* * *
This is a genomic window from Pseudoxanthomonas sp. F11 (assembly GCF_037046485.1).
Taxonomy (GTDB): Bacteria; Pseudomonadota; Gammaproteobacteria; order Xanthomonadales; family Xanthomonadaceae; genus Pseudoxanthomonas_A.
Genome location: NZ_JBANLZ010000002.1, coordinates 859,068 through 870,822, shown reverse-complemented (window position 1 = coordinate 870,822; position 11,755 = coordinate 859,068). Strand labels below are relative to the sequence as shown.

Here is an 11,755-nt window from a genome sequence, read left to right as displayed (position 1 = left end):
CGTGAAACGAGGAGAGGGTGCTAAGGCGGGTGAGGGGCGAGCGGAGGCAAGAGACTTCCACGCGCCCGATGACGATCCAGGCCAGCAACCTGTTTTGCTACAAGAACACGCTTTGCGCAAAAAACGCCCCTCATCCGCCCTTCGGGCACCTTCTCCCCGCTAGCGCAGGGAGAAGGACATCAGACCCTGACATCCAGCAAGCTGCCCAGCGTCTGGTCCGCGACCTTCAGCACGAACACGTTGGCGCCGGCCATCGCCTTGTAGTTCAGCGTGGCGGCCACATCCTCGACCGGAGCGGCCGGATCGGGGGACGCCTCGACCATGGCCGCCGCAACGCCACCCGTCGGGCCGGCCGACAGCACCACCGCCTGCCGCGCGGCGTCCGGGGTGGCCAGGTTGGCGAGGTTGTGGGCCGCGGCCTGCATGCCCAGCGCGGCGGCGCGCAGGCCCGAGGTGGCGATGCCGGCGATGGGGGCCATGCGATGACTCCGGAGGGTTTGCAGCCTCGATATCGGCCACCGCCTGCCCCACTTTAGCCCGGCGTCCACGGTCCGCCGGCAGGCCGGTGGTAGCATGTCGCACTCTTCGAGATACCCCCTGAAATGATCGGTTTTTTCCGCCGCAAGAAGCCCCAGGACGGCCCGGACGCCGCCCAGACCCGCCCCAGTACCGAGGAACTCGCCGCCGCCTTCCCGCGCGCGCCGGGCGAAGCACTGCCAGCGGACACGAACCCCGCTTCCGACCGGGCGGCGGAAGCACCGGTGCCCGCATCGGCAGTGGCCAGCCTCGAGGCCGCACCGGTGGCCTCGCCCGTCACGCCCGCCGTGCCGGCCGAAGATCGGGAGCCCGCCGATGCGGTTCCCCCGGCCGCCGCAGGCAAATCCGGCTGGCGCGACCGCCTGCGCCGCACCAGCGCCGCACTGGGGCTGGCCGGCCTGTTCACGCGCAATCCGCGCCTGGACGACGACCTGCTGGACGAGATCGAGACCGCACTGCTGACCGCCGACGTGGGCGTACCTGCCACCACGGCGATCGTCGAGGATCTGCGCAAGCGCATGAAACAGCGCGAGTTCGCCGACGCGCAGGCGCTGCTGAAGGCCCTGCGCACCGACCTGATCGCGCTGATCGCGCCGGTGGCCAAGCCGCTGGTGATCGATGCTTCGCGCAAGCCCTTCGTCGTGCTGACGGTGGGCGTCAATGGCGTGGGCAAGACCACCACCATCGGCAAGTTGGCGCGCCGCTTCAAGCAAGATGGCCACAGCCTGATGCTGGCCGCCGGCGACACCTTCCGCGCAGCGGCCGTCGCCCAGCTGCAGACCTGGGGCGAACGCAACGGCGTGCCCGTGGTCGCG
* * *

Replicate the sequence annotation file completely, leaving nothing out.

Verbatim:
This is a genomic window from Pseudoxanthomonas sp. F11 (assembly GCF_037046485.1).
Taxonomy (GTDB): Bacteria; Pseudomonadota; Gammaproteobacteria; order Xanthomonadales; family Xanthomonadaceae; genus Pseudoxanthomonas_A.
Genome location: NZ_JBANLZ010000002.1, coordinates 859,068 through 870,822, shown reverse-complemented (window position 1 = coordinate 870,822; position 11,755 = coordinate 859,068). Strand labels below are relative to the sequence as shown.

Here is an 11,755-nt window from a genome sequence, read left to right as displayed (position 1 = left end):
CGTGAAACGAGGAGAGGGTGCTAAGGCGGGTGAGGGGCGAGCGGAGGCAAGAGACTTCCACGCGCCCGATGACGATCCAGGCCAGCAACCTGTTTTGCTACAAGAACACGCTTTGCGCAAAAAACGCCCCTCATCCGCCCTTCGGGCACCTTCTCCCCGCTAGCGCAGGGAGAAGGACATCAGACCCTGACATCCAGCAAGCTGCCCAGCGTCTGGTCCGCGACCTTCAGCACGAACACGTTGGCGCCGGCCATCGCCTTGTAGTTCAGCGTGGCGGCCACATCCTCGACCGGAGCGGCCGGATCGGGGGACGCCTCGACCATGGCCGCCGCAACGCCACCCGTCGGGCCGGCCGACAGCACCACCGCCTGCCGCGCGGCGTCCGGGGTGGCCAGGTTGGCGAGGTTGTGGGCCGCGGCCTGCATGCCCAGCGCGGCGGCGCGCAGGCCCGAGGTGGCGATGCCGGCGATGGGGGCCATGCGATGACTCCGGAGGGTTTGCAGCCTCGATATCGGCCACCGCCTGCCCCACTTTAGCCCGGCGTCCACGGTCCGCCGGCAGGCCGGTGGTAGCATGTCGCACTCTTCGAGATACCCCCTGAAATGATCGGTTTTTTCCGCCGCAAGAAGCCCCAGGACGGCCCGGACGCCGCCCAGACCCGCCCCAGTACCGAGGAACTCGCCGCCGCCTTCCCGCGCGCGCCGGGCGAAGCACTGCCAGCGGACACGAACCCCGCTTCCGACCGGGCGGCGGAAGCACCGGTGCCCGCATCGGCAGTGGCCAGCCTCGAGGCCGCACCGGTGGCCTCGCCCGTCACGCCCGCCGTGCCGGCCGAAGATCGGGAGCCCGCCGATGCGGTTCCCCCGGCCGCCGCAGGCAAATCCGGCTGGCGCGACCGCCTGCGCCGCACCAGCGCCGCACTGGGGCTGGCCGGCCTGTTCACGCGCAATCCGCGCCTGGACGACGACCTGCTGGACGAGATCGAGACCGCACTGCTGACCGCCGACGTGGGCGTACCTGCCACCACGGCGATCGTCGAGGATCTGCGCAAGCGCATGAAACAGCGCGAGTTCGCCGACGCGCAGGCGCTGCTGAAGGCCCTGCGCACCGACCTGATCGCGCTGATCGCGCCGGTGGCCAAGCCGCTGGTGATCGATGCTTCGCGCAAGCCCTTCGTCGTGCTGACGGTGGGCGTCAATGGCGTGGGCAAGACCACCACCATCGGCAAGTTGGCGCGCCGCTTCAAGCAAGATGGCCACAGCCTGATGCTGGCCGCCGGCGACACCTTCCGCGCAGCGGCCGTCGCCCAGCTGCAGACCTGGGGCGAACGCAACGGCGTGCCCGTGGTCGCG